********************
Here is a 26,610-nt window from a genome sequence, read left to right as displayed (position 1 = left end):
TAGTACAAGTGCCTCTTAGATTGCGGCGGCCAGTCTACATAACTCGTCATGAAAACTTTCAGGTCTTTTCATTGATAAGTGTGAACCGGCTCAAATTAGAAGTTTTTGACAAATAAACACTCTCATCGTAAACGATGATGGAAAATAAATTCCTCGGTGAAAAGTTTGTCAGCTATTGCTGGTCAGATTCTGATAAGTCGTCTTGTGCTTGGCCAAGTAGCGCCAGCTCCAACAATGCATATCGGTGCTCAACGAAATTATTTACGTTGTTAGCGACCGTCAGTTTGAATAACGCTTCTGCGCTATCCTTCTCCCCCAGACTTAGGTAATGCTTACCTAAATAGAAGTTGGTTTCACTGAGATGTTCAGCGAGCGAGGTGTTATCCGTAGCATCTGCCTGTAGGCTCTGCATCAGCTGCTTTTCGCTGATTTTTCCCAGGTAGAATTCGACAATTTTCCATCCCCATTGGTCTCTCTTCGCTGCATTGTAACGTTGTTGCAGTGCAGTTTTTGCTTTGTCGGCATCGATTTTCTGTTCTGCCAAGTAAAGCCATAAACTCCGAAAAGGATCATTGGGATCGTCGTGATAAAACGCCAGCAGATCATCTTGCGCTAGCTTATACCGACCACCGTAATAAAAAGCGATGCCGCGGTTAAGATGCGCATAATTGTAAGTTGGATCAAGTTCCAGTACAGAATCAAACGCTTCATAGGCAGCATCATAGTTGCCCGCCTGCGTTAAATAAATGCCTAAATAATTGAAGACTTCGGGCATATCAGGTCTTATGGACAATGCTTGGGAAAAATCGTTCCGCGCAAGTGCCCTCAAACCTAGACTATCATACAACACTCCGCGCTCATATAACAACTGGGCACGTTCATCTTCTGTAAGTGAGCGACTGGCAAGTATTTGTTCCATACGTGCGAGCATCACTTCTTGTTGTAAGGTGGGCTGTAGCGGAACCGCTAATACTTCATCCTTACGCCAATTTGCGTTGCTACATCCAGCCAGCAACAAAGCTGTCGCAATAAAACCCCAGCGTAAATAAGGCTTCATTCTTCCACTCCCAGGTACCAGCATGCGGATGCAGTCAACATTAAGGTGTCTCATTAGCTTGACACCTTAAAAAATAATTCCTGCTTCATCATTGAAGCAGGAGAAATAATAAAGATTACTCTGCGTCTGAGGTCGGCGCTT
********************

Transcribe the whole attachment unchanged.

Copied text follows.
Here is a 26,610-nt window from a genome sequence, read left to right as displayed (position 1 = left end):
TAGTACAAGTGCCTCTTAGATTGCGGCGGCCAGTCTACATAACTCGTCATGAAAACTTTCAGGTCTTTTCATTGATAAGTGTGAACCGGCTCAAATTAGAAGTTTTTGACAAATAAACACTCTCATCGTAAACGATGATGGAAAATAAATTCCTCGGTGAAAAGTTTGTCAGCTATTGCTGGTCAGATTCTGATAAGTCGTCTTGTGCTTGGCCAAGTAGCGCCAGCTCCAACAATGCATATCGGTGCTCAACGAAATTATTTACGTTGTTAGCGACCGTCAGTTTGAATAACGCTTCTGCGCTATCCTTCTCCCCCAGACTTAGGTAATGCTTACCTAAATAGAAGTTGGTTTCACTGAGATGTTCAGCGAGCGAGGTGTTATCCGTAGCATCTGCCTGTAGGCTCTGCATCAGCTGCTTTTCGCTGATTTTTCCCAGGTAGAATTCGACAATTTTCCATCCCCATTGGTCTCTCTTCGCTGCATTGTAACGTTGTTGCAGTGCAGTTTTTGCTTTGTCGGCATCGATTTTCTGTTCTGCCAAGTAAAGCCATAAACTCCGAAAAGGATCATTGGGATCGTCGTGATAAAACGCCAGCAGATCATCTTGCGCTAGCTTATACCGACCACCGTAATAAAAAGCGATGCCGCGGTTAAGATGCGCATAATTGTAAGTTGGATCAAGTTCCAGTACAGAATCAAACGCTTCATAGGCAGCATCATAGTTGCCCGCCTGCGTTAAATAAATGCCTAAATAATTGAAGACTTCGGGCATATCAGGTCTTATGGACAATGCTTGGGAAAAATCGTTCCGCGCAAGTGCCCTCAAACCTAGACTATCATACAACACTCCGCGCTCATATAACAACTGGGCACGTTCATCTTCTGTAAGTGAGCGACTGGCAAGTATTTGTTCCATACGTGCGAGCATCACTTCTTGTTGTAAGGTGGGCTGTAGCGGAACCGCTAATACTTCATCCTTACGCCAATTTGCGTTGCTACATCCAGCCAGCAACAAAGCTGTCGCAATAAAACCCCAGCGTAAATAAGGCTTCATTCTTCCACTCCCAGGTACCAGCATGCGGATGCAGTCAACATTAAGGTGTCTCATTAGCTTGACACCTTAAAAAATAATTCCTGCTTCATCATTGAAGCAGGAGAAATAATAAAGATTACTCTGCGTCTGAGGTCGGCGCTT